“No matter where you live or who you are, you can become thoroughly happy,” says Nadya Georgieva from Bulgaria. She knows what she is talking about, and would like to share her story with us.
Nadya sits down in front of me and smiles warmly. She is a seemingly quiet and relaxed person who does not draw attention to herself. Nonetheless, she exudes a remarkable warmth and love, and I would like to know where it originates.
Nadya grew up in a small town in Bulgaria, just a ten-minute walk from the Greek border. At that time, communism was the prevailing ideology of the country, and principles such as equality and solidarity were strongly promoted. Nadya and her two sisters had a good and secure childhood with their parents in the city of Petrich.
At school, Nadya excelled. Like most other students, she was involved in many different activities. Every evening there was something going on. Among other things, Nadya participated in basketball, math club, dance, and choir.
When she was a teenager, Nadya started to hear about her behavior. People thought she was so angry. Whenever her mother asked her to do anything, her first reaction was, “Why do I have to do that?” At school, she always had to be right, and she argued until she got what she wanted.
In the evenings, Nadya would often visit her Christian grandmother. Even though Nadya did not believe in God, she loved listening to her grandmother tell stories from the Bible.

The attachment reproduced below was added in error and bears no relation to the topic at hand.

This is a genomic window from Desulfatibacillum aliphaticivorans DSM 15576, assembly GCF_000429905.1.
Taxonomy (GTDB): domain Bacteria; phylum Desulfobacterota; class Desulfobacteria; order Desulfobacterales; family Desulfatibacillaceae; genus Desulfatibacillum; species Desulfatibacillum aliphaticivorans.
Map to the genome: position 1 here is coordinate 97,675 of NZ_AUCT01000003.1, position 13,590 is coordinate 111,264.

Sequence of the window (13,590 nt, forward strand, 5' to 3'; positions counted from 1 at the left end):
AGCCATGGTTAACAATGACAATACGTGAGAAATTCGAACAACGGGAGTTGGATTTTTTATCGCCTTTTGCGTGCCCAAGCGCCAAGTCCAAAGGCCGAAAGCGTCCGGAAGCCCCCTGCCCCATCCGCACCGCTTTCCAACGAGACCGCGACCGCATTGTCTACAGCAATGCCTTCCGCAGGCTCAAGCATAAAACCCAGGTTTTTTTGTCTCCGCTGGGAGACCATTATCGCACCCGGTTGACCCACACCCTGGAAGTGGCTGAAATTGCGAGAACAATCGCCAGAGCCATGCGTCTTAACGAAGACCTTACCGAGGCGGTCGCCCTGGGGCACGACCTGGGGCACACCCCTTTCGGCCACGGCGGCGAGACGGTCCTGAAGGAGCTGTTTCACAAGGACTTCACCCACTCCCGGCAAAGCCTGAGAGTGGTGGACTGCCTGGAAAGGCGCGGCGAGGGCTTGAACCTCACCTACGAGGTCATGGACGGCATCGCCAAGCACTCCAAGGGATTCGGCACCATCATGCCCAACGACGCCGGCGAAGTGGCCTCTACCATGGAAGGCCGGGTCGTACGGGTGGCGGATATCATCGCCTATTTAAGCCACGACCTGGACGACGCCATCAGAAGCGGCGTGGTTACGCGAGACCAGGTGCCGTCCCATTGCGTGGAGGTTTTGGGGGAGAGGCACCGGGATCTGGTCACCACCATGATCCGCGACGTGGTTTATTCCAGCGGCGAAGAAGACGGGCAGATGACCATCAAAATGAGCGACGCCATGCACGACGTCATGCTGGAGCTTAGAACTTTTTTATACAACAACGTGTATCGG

“It was like looking into another world – a world that was completely different from the world in which I lived and where everything was based on human reasoning.
“The story about Joseph especially fascinated me. He was sold as a slave to Egypt, and thrown into prison; nevertheless, he got power from God to be happy and thankful.
A turning point
Nadya recognized that there was a stark contrast between the lives of the Biblical heroes of faith, and her own life. When she was 15, she came to a turning point that would forever change her life.
A short, simple scripture that her grandmother read to her from the Bible opened her eyes to who God was. It shook the atheistic belief system she had grown up with, and which prevailed in her country.
She quotes from 1 John 4:12, “No one has seen God at any time….”
Suddenly it dawned on Nadya that she could not expect to see God with her own eyes. No one had seen Him. You simply had to believe.
Nadya was now completely captivated by God’s Word. She could read the Bible day and night.
“It was like living water,” she recounts excitedly. Clearly, her memories from those years during her youth are still vivid in her mind.